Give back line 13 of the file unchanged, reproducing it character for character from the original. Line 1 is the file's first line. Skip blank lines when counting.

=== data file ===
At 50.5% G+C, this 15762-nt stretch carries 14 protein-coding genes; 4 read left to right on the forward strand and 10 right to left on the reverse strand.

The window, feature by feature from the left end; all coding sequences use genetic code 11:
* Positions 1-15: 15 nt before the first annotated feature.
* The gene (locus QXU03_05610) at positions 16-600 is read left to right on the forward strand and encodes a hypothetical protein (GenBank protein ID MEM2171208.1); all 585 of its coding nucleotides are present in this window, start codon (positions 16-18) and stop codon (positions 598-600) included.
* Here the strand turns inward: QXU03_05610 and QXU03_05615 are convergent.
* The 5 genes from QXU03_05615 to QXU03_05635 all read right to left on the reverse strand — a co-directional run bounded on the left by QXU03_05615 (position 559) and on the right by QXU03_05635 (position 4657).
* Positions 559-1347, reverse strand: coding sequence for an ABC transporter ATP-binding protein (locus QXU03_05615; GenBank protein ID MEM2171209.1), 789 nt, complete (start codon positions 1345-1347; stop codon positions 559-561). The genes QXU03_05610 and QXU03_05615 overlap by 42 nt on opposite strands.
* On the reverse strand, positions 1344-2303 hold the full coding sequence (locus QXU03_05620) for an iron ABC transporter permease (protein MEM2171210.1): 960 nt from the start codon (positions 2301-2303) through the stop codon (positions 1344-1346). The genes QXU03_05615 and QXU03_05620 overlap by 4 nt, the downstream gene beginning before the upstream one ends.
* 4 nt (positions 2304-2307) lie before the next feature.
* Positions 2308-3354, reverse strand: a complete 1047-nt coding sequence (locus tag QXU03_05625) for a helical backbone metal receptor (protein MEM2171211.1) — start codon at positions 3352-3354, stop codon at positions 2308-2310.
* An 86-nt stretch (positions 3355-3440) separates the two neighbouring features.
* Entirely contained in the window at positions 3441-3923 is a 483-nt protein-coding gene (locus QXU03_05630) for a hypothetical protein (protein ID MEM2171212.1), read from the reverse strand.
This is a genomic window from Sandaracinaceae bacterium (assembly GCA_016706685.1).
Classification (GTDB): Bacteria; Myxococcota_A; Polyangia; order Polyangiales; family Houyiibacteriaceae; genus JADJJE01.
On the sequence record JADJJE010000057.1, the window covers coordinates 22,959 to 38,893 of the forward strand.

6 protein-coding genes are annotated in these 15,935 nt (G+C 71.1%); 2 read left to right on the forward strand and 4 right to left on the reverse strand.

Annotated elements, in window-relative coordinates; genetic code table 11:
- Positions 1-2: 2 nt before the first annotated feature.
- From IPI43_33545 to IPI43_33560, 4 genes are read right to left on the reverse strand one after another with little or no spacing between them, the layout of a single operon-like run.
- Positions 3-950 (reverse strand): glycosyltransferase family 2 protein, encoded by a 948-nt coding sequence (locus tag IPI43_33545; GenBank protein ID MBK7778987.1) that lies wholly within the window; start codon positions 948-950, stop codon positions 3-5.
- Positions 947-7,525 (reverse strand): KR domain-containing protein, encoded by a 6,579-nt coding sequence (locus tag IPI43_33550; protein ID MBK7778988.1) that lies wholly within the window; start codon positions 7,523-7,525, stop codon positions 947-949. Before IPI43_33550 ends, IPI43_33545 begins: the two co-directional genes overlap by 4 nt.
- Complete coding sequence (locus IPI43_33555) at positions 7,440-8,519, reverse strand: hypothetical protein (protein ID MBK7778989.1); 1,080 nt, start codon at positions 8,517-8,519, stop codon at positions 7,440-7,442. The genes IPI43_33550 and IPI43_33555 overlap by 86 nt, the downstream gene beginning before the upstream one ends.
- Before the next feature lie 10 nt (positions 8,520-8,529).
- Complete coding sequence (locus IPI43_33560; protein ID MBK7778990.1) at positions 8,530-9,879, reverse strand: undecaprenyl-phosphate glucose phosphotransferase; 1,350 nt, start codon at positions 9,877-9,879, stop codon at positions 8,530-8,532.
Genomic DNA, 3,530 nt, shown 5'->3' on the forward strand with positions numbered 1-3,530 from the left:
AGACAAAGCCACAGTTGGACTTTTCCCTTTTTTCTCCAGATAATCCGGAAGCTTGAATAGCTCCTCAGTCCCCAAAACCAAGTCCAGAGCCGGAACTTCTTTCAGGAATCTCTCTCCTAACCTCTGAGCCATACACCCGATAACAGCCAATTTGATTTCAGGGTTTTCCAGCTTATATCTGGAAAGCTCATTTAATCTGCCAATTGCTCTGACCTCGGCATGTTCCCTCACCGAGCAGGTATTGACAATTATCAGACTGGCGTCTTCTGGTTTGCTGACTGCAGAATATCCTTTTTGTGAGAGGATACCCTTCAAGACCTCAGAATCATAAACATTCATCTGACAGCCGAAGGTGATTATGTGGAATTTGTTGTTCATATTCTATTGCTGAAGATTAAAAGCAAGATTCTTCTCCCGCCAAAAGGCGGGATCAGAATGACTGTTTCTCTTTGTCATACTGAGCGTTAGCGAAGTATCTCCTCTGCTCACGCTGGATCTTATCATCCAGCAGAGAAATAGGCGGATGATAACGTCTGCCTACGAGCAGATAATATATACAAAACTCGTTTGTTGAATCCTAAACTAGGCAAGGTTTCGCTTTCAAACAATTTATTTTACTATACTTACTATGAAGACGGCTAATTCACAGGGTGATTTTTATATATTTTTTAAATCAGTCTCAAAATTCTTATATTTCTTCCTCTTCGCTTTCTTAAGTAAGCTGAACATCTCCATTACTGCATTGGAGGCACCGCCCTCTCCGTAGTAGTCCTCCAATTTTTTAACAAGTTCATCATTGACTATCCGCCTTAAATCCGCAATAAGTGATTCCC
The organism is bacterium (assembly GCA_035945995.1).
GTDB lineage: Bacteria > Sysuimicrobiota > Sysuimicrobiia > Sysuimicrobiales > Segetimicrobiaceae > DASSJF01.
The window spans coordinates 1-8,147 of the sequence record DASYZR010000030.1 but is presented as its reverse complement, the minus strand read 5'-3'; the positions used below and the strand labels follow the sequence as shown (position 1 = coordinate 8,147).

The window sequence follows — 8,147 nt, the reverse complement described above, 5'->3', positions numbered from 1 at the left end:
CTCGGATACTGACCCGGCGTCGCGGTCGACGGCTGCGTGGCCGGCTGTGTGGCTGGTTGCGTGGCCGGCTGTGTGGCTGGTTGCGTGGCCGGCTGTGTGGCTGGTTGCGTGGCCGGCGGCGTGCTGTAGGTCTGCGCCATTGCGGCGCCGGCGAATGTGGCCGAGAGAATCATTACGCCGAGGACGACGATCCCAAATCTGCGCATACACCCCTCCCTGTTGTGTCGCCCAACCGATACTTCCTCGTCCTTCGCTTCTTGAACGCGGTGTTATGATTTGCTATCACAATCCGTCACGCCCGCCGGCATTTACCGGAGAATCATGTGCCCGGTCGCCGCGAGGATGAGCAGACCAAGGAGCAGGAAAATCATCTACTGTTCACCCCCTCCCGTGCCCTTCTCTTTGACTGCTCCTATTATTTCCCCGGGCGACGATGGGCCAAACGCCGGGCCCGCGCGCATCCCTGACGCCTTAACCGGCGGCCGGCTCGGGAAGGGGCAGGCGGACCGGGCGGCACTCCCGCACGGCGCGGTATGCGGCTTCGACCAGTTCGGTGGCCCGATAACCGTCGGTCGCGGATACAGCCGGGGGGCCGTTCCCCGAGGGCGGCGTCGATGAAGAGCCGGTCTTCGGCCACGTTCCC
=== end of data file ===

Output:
This is a genomic window from Sandaracinaceae bacterium (assembly GCA_016706685.1).